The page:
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Democrats renew bid to require big campaign donors to disclose

DISCLOSE Act would require corporations, labor unions, and other groups to disclose campaign donations of more than $10,000, but it faces a GOP filibuster in the Senate.

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The initiative, which advocates say has garnered bipartisan – if private – support, is likely to face an uphill battle in the Senate, as Republicans have pledged a filibuster to thwart its progress. Among its staunchest opponents is Senate minority leader Mitch McConnell, who has repeatedly cast disclosure laws as infringements upon First Amendment rights to free speech. Mr. McConnell led the lawsuit that succeeded in rolling back key features of the the 2002 campaign finance law, known as McCain-Feingold.

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DISCLOSE and other similar measures are “nothing less than an effort by the government itself to exposes its critics to harassment and intimidation, either by government authorities or through third-party allies,” McConnell said during a speech at the American Enterprise Institute on June 15. “And that should concern every one of us.”

McConnell also charges that the DISCLOSE Act is more burdensome for corporations than for unions, who traditionally throw their support behind Democratic candidates. Because unions are traditionally built like pyramids, local affiliates could each spend less than $10,000, exempting them from disclosure, said Michael Brumas, a spokesman for McConnell's office.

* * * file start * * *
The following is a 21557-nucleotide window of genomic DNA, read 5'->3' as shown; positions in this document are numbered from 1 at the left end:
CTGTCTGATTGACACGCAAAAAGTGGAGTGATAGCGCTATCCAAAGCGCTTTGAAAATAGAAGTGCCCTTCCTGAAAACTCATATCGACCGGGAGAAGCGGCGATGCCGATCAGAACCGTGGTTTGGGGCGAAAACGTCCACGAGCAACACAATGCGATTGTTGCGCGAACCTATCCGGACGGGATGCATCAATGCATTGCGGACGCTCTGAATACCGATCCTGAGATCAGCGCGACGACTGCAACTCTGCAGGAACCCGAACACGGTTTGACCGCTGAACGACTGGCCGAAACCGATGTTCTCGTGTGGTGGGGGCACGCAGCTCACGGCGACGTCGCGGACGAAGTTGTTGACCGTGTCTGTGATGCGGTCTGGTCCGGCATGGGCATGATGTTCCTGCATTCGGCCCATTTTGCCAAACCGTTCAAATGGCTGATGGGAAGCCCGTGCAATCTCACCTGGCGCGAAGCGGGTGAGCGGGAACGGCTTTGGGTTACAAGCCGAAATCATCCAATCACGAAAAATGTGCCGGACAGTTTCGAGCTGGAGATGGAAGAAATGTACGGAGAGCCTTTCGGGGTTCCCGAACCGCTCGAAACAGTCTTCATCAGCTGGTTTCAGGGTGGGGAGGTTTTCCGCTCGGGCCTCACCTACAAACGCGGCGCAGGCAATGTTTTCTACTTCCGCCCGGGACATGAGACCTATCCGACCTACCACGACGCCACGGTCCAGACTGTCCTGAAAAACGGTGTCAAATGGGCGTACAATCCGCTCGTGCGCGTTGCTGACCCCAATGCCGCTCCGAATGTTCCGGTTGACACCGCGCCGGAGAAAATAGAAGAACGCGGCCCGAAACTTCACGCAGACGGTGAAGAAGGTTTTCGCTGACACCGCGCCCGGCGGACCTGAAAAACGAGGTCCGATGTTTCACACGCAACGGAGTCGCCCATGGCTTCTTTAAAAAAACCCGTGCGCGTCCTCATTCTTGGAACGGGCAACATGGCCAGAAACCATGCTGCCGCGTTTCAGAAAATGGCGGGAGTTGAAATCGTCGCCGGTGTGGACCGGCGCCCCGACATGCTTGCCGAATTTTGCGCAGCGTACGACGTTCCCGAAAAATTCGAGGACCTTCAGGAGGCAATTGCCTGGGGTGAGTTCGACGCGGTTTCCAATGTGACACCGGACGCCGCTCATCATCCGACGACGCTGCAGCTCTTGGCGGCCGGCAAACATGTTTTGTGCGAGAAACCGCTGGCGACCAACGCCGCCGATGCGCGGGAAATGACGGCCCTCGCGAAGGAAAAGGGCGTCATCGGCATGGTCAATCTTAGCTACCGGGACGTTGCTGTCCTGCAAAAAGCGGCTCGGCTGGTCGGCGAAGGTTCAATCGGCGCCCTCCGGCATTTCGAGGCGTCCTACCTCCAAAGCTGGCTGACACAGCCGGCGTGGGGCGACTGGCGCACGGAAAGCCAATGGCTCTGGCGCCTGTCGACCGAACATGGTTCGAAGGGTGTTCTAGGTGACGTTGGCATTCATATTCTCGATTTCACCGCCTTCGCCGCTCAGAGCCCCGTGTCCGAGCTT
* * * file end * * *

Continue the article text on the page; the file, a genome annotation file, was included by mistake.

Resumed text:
Democrats dismissed that argument Thursday, saying Republicans have not identified specific clauses pointing to such an advantage.

“There is a universal standard for everyone – individuals, corporations, nonprofits, NGOs, labor unions – at a $10,000-giving threshold,” said Sen. Sheldon Whitehouse (D) of Rhode Island, who introduced the Senate version of the legislation at a press conference Thursday.

In the House, top Democrats led by Rep. Chris Van Hollen (D) of Maryland are urging members to sign on to a discharge petition that would force the chamber to take up the act. The Republican-held House is not expected to take any action on the measure.

At a press conference on Thursday, House minority leader Nancy Pelosi pushed back against claims that the newest focus on disclosure grew out of Democrats’ significant fundraising lag behind Republicans ahead of the November elections. In June, Mitt Romney raked in $106 million to President Obama’s $71 million, marking the second month the presumptive Republican nominee has outraised the incumbent.

“Democrats have been on record for a long time wanting to reform the system,” Ms. Pelosi said. 

Mr. Van Hollen, a longtime proponent of the act, invoked Wednesday’s 33rd health-care repeal vote to assert that disclosure deserves a shot at consideration by the House.

“Let’s have one vote on allowing voters the right to know who’s financing these campaigns,” Mr. Van Hollen said.


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